As on Mercy Island, households beset by a string of bad luck have reduced net worth. But because of the generous annual bonus payment from funds generated by the wealth tax, their net worth seldom goes below $0. Over the 50-year period, about 165 households have their wealth decline to $0 and declare bankruptcy. At the end of Year 50, about 225 of the households on Combo Island (45%) have lost all their cash wealth and have taken out home equity loans, but for one-third of those borrowers the loan amount is quite reasonable (around $50,000). About 75 households (15%) have a total net worth of less than $100,000 and a handful have negative net worth (which is reset to $150,000 at the beginning of the next year). In the set of runs shown here, at the end of Year 50, the poorest household has a negative net worth of –$57,000.
The households that are blessed by good luck throughout the 50-year period also collect interest so their wealth grows over time. But if their wealth exceeds $250,000, the amount exceeding that threshold is taxed at an annual rate of 10% which greatly dampens its growth. They must also pay their share of bankruptcy costs. By Year 50, about 100 households have accumulated more than $300,000 in wealth. In the set of runs shown here, in Year 50 the richest household has amassed $342,000. Note that no households on Combo Island in Year 50 have accumulated twice as much wealth ($410,000) as they had in Year 0 (unlike the situtation on Rugged, Debt, and Mercy Islands).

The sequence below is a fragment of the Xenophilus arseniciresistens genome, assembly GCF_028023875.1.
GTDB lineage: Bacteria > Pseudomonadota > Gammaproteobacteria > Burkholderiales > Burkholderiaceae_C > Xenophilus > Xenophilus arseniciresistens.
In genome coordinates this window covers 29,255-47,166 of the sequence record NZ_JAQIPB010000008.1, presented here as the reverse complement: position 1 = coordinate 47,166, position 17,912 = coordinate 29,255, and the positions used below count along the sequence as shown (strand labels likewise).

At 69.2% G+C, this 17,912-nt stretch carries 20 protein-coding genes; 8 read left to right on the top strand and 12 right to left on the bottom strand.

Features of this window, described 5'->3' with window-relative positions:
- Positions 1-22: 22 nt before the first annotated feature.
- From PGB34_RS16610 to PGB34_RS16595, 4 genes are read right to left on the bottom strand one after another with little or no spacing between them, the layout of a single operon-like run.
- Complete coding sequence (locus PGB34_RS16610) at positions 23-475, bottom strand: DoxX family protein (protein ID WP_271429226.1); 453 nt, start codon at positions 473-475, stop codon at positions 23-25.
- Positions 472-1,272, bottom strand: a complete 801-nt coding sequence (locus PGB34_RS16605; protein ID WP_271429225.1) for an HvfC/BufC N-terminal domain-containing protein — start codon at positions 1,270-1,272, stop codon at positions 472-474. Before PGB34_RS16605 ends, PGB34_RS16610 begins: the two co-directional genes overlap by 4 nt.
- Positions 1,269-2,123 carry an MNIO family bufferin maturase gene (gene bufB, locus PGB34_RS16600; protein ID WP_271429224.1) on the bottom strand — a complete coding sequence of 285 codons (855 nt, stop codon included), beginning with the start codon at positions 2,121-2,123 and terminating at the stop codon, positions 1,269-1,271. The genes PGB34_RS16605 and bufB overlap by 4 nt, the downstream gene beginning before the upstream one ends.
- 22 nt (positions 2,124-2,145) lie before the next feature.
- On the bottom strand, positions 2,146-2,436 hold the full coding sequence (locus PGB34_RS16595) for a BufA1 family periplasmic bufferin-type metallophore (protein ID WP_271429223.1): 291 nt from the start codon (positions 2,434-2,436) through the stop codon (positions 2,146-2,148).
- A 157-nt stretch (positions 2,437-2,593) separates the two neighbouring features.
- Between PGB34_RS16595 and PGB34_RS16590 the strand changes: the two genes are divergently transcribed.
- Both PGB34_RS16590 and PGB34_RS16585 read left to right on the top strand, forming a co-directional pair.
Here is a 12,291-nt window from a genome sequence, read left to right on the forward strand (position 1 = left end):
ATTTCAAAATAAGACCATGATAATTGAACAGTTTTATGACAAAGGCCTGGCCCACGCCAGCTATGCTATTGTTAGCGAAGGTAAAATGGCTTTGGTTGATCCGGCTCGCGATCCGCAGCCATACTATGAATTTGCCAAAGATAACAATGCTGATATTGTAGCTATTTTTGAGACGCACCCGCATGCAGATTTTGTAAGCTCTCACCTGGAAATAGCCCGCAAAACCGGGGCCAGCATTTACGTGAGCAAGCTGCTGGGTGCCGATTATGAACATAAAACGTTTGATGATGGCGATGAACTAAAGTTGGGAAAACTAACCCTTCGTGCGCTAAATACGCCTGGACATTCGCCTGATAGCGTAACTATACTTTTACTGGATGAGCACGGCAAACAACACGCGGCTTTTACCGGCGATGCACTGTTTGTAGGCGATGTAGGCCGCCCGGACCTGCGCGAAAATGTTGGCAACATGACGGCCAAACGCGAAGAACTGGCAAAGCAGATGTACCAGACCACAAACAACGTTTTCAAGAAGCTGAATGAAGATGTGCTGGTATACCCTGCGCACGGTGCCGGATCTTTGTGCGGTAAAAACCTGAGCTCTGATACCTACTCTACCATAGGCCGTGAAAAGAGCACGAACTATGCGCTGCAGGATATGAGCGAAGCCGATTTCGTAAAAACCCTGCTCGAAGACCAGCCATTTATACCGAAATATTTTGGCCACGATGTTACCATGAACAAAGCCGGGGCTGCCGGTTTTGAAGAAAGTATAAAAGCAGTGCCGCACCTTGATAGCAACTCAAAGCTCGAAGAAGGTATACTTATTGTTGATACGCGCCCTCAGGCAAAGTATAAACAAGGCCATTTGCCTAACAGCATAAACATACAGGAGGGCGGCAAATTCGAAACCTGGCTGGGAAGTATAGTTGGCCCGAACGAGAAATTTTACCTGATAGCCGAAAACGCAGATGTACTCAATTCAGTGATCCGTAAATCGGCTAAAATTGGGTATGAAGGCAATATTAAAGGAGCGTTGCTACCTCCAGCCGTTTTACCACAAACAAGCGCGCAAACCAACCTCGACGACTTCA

Though total wealth for all of Combo Island remains roughly constant, some lucky households become wealthier while those who suffer from a string of bad luck lose all of their cash wealth and incur significant home equity loans. Still, wealth inequality on Combo Island is much smaller than on Rugged, Debt, and Mercy Islands. By Year 50, the combined wealth of the richest 10% of households ($16 million) is about half of the combined net worth of the poorest 50% of households ($31 million).